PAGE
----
Criminal justice – fair or flawed?


Around the world, one of the most gripping branches of law is criminal law. No matter the country, no matter the offence, there is a strict and unforgiving set of legal processes and ramifications in place that allows the law to prosecute perpetrators accordingly, and protect the victims of such cases appropriately. Quite often, the sad reality is that some perpetrators walk free with a mere slap on the wrist, despite their victims coming forward and bravely giving their statements and testifying against them. In a legal system so wrought with intricate details and sure-fire processes to bring justice to cases, it is troubling to comprehend that some cases simply do not have the outcome that most people would deem appropriate. Cold blooded killers get away with murder. Perpetrators of sexual violence get a slap on the wrist and are told simply to not do it again – this is especially true for on-campus assaults. Thieves and bandits are giving community service, when they have been escalating their crimes for years, verging on manslaughter. Around the world, the criminal law system does not always win.

The criminal law system in Australia is fractured. While Australia is largely hailed for being one of the safest, most diverse and proud countries in the world, it is also increasingly becoming known as a hub for unfortunate faults in the pursuit of justice. In Queensland in particular currently, there are victims of violence coming forward and insisting that the criminal justice system is consistently failing them. In not responding to their need for safety and reassurance, the legal system in Queensland has – intentionally or not – allowed perpetrators of sexual or otherwise physical violence the opportunity and the means to continue offending. Victims feel betrayed and in danger, perpetrators feel proud and invincible, and the criminal justice system often is made to feel like a failure, despite jumping through all the right hoops and investing time, energy, and determination into case after case. It is inevitable that some cases will not go as planned, but to have such a blatant public outcry of the imbalance of criminal justice against perpetrators speaks of a fracture in the system that simply must be healed in order for victims to find peace and current and future generations to find safety.

It is a rather intriguing paradox, to say the least. In any criminal law systems around the world, mistakes happen. The guilty can get away with the worst, and the innocent can be misrepresented, sometimes leading to incarceration of an innocent person. The circumstances and subsequent lives of those involved or surrounding each crime make each and every crime entirely unique, and it is this incredibly diversity across the system that astounds so many and intrigues the world, time and again. The US criminal justice system is also in dire need of restructuring, as does that of the UK. In the US specifically, each state operates using its own specified takes on the US laws, crafting particular laws to be enforced in different states. Criminal law, for example, differs from state to state. In some states, the death penalty is legal and currently in active operation, while in others it is put a law of the past.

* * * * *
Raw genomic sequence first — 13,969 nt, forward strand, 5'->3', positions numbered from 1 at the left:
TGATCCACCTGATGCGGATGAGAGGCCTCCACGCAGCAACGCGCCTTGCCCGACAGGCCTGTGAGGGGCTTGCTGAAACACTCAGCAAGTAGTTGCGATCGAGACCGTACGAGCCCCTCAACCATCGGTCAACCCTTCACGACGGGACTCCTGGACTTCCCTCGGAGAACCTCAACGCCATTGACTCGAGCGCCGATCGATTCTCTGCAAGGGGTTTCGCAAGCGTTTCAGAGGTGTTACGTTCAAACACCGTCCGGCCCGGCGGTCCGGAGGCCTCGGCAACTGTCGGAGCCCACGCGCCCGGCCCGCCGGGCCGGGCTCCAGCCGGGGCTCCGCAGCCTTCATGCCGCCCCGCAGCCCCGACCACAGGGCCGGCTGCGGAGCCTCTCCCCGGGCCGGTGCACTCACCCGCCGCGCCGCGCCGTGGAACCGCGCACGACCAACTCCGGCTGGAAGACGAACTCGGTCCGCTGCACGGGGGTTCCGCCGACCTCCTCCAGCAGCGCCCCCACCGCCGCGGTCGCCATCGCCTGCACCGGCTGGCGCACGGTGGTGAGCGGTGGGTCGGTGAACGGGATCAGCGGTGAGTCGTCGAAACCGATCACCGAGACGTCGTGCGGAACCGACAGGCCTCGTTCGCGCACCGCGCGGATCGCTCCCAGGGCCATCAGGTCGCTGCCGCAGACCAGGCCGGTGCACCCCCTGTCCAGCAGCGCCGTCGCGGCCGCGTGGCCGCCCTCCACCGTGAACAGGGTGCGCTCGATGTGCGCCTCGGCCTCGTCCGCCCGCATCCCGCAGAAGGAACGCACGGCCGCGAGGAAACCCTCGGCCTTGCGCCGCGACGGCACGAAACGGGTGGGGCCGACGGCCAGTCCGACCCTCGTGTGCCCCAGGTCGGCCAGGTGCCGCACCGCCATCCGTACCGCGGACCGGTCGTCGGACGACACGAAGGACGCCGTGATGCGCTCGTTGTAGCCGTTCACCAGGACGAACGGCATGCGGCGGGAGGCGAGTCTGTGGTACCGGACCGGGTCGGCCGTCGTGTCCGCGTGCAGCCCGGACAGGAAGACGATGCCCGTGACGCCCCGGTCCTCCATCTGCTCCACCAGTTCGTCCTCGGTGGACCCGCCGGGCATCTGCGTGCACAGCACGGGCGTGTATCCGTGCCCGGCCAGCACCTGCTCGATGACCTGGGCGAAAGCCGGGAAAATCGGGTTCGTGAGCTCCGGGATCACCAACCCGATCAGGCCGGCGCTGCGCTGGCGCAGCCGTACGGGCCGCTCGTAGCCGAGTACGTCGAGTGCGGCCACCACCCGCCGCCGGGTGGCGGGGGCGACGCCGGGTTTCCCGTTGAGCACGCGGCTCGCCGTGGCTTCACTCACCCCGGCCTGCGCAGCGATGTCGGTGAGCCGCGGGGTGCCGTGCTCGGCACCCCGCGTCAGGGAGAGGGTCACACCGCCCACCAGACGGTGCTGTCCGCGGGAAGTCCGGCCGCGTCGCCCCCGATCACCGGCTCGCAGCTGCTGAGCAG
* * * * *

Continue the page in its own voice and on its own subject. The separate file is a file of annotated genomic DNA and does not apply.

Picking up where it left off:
The importance of criminal law cannot possibly be overstated. A criminal lawyer is a symbol of justice which houses what is known as the intent, the implementation, and the serving of crimes of any kind. Criminal law is the responsive process that aligns with the criminal justice system, effectively allowing the realisation, the court proceedings, and the sentencing of the accused, while simultaneously protecting the victims of such cases. Criminal law is one of the most expansive branches of any law system. With so many moving and realigning pieces involved, every case is set to be entirely unique. Criminal justice is the essence of keeping a moral standard of what is and is not acceptable in society, and criminal law is the process that enforces that essence.

Criminal law is the most intriguing branch of law for many people, and the realisation that it is not perfect in any country in the world comes with a startlingly confronting reality; criminal law will likely always exist. As long as there is a set of laws to be broken, there will be those that seek to not only break them, but destroy lives, concepts, and ideals in the process. Criminal justice is vital to a healthy legal system and a thriving, safe public, but it is also not a concept that is seamless. Even as those in the law industry grapple with the need to bring the accused to justice, and set the victims free in the process, there is an undeniable reality in motion. That reality is that the criminal law system is not just a set of laws and processes put in place to outline what is and is not acceptable among humanity, but an absolutely vital piece in the puzzle of keeping societies morally accountable and individuals responsible for their actions.

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